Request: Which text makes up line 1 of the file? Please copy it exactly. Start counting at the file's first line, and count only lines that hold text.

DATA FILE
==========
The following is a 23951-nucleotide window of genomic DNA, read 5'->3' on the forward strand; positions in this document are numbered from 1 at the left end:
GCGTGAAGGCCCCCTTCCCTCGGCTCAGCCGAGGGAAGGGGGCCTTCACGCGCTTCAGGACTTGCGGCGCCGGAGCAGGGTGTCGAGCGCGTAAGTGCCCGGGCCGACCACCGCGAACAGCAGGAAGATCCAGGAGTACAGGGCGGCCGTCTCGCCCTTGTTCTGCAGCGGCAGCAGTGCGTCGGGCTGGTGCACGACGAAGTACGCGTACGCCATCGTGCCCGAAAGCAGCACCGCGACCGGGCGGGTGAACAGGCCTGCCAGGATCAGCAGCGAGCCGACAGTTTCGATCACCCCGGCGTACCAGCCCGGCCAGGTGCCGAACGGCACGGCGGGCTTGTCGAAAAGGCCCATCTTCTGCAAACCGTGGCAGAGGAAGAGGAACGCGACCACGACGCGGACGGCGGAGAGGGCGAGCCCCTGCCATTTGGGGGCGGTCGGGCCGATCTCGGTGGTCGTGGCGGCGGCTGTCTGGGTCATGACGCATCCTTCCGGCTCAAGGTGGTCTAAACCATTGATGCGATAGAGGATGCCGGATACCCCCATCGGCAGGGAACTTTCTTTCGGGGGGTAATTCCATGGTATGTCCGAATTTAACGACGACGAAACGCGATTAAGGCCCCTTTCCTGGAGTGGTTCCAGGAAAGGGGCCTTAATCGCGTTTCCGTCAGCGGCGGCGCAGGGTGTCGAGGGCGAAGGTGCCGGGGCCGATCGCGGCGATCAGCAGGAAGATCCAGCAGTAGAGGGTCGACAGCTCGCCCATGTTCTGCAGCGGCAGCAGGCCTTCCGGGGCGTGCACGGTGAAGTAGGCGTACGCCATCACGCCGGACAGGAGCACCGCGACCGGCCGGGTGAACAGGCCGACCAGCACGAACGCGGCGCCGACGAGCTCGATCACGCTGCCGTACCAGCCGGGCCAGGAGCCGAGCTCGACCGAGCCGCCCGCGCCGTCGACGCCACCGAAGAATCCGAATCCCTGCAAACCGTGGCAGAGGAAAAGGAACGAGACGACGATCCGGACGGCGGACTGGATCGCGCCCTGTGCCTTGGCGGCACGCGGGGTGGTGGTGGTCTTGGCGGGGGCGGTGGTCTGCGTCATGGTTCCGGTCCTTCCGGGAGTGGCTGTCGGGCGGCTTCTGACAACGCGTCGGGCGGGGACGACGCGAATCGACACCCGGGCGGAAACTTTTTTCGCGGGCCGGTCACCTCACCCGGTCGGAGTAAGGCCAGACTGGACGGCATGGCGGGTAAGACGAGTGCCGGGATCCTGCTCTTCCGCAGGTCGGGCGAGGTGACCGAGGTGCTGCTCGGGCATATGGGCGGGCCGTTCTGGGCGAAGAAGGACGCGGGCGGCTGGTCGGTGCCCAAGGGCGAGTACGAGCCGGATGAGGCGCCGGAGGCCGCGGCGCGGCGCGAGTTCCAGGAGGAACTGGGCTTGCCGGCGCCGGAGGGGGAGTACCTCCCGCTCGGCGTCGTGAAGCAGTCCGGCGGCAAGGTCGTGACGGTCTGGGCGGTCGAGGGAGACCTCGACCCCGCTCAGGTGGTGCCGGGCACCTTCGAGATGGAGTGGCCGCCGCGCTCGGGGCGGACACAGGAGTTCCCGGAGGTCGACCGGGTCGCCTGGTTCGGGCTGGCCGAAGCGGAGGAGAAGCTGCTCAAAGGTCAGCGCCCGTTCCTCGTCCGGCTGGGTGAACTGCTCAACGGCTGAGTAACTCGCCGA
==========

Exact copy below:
The following is a 23951-nucleotide window of genomic DNA, read 5'->3' on the forward strand; positions in this document are numbered from 1 at the left end: